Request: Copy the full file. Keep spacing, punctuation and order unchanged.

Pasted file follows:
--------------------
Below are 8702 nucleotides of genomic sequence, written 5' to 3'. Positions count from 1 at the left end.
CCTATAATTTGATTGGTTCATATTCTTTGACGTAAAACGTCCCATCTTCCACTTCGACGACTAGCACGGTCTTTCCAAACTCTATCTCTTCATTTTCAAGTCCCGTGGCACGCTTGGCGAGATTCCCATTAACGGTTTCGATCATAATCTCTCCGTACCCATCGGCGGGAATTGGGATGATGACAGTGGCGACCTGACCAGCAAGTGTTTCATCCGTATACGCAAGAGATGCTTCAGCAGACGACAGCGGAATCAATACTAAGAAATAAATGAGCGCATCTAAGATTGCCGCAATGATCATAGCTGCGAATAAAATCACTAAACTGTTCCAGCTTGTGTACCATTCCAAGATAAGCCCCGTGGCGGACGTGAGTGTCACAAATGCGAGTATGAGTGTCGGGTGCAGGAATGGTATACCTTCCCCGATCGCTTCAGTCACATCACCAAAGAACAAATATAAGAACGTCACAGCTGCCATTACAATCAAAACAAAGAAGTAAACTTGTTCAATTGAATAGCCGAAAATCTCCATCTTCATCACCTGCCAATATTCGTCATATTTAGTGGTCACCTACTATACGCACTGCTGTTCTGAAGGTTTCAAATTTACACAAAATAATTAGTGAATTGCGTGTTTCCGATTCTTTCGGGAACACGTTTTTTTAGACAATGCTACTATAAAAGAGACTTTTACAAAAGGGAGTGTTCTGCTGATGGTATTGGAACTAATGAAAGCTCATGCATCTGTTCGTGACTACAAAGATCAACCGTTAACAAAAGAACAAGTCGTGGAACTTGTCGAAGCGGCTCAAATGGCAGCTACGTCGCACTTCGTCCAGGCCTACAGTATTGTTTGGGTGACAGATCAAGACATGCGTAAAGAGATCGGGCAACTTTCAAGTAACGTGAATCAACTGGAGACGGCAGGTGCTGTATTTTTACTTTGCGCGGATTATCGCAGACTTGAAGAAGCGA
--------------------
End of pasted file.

Below are 8702 nucleotides of genomic sequence, written 5' to 3'. Positions count from 1 at the left end.
CCTATAATTTGATTGGTTCATATTCTTTGACGTAAAACGTCCCATCTTCCACTTCGACGACTAGCACGGTCTTTCCAAACTCTATCTCTTCATTTTCAAGTCCCGTGGCACGCTTGGCGAGATTCCCATTAACGGTTTCGATCATAATCTCTCCGTACCCATCGGCGGGAATTGGGATGATGACAGTGGCGACCTGACCAGCAAGTGTTTCATCCGTATACGCAAGAGATGCTTCAGCAGACGACAGCGGAATCAATACTAAGAAATAAATGAGCGCATCTAAGATTGCCGCAATGATCATAGCTGCGAATAAAATCACTAAACTGTTCCAGCTTGTGTACCATTCCAAGATAAGCCCCGTGGCGGACGTGAGTGTCACAAATGCGAGTATGAGTGTCGGGTGCAGGAATGGTATACCTTCCCCGATCGCTTCAGTCACATCACCAAAGAACAAATATAAGAACGTCACAGCTGCCATTACAATCAAAACAAAGAAGTAAACTTGTTCAATTGAATAGCCGAAAATCTCCATCTTCATCACCTGCCAATATTCGTCATATTTAGTGGTCACCTACTATACGCACTGCTGTTCTGAAGGTTTCAAATTTACACAAAATAATTAGTGAATTGCGTGTTTCCGATTCTTTCGGGAACACGTTTTTTTAGACAATGCTACTATAAAAGAGACTTTTACAAAAGGGAGTGTTCTGCTGATGGTATTGGAACTAATGAAAGCTCATGCATCTGTTCGTGACTACAAAGATCAACCGTTAACAAAAGAACAAGTCGTGGAACTTGTCGAAGCGGCTCAAATGGCAGCTACGTCGCACTTCGTCCAGGCCTACAGTATTGTTTGGGTGACAGATCAAGACATGCGTAAAGAGATCGGGCAACTTTCAAGTAACGTGAATCAACTGGAGACGGCAGGTGCTGTATTTTTACTTTGCGCGGATTATCGCAGACTTGAAGAAGCGA